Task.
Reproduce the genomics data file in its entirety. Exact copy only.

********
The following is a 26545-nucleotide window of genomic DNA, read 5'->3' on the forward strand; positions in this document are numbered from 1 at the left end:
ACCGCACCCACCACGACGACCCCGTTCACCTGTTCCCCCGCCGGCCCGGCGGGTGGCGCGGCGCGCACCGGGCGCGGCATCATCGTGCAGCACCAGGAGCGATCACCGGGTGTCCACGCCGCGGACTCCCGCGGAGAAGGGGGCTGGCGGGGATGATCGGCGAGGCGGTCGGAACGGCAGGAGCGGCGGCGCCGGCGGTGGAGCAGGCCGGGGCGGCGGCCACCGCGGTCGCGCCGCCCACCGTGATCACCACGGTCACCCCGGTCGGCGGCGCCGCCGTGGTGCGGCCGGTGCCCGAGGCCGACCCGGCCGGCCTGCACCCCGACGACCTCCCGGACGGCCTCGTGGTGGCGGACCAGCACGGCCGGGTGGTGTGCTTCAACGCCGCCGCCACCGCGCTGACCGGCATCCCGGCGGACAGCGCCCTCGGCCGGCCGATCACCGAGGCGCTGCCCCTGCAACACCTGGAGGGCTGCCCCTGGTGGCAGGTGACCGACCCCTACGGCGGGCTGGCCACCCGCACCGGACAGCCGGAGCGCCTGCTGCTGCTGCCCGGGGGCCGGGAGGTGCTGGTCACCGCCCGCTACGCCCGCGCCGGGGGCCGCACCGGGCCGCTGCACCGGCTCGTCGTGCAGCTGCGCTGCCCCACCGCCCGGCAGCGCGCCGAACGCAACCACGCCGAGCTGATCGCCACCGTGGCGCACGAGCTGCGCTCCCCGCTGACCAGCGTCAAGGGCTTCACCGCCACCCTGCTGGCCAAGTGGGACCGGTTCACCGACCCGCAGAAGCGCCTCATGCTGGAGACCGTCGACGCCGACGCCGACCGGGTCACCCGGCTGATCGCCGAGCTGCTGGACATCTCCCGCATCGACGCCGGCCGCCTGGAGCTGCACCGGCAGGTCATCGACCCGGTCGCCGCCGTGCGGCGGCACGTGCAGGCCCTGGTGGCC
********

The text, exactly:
The following is a 26545-nucleotide window of genomic DNA, read 5'->3' on the forward strand; positions in this document are numbered from 1 at the left end:
ACCGCACCCACCACGACGACCCCGTTCACCTGTTCCCCCGCCGGCCCGGCGGGTGGCGCGGCGCGCACCGGGCGCGGCATCATCGTGCAGCACCAGGAGCGATCACCGGGTGTCCACGCCGCGGACTCCCGCGGAGAAGGGGGCTGGCGGGGATGATCGGCGAGGCGGTCGGAACGGCAGGAGCGGCGGCGCCGGCGGTGGAGCAGGCCGGGGCGGCGGCCACCGCGGTCGCGCCGCCCACCGTGATCACCACGGTCACCCCGGTCGGCGGCGCCGCCGTGGTGCGGCCGGTGCCCGAGGCCGACCCGGCCGGCCTGCACCCCGACGACCTCCCGGACGGCCTCGTGGTGGCGGACCAGCACGGCCGGGTGGTGTGCTTCAACGCCGCCGCCACCGCGCTGACCGGCATCCCGGCGGACAGCGCCCTCGGCCGGCCGATCACCGAGGCGCTGCCCCTGCAACACCTGGAGGGCTGCCCCTGGTGGCAGGTGACCGACCCCTACGGCGGGCTGGCCACCCGCACCGGACAGCCGGAGCGCCTGCTGCTGCTGCCCGGGGGCCGGGAGGTGCTGGTCACCGCCCGCTACGCCCGCGCCGGGGGCCGCACCGGGCCGCTGCACCGGCTCGTCGTGCAGCTGCGCTGCCCCACCGCCCGGCAGCGCGCCGAACGCAACCACGCCGAGCTGATCGCCACCGTGGCGCACGAGCTGCGCTCCCCGCTGACCAGCGTCAAGGGCTTCACCGCCACCCTGCTGGCCAAGTGGGACCGGTTCACCGACCCGCAGAAGCGCCTCATGCTGGAGACCGTCGACGCCGACGCCGACCGGGTCACCCGGCTGATCGCCGAGCTGCTGGACATCTCCCGCATCGACGCCGGCCGCCTGGAGCTGCACCGGCAGGTCATCGACCCGGTCGCCGCCGTGCGGCGGCACGTGCAGGCCCTGGTGGCC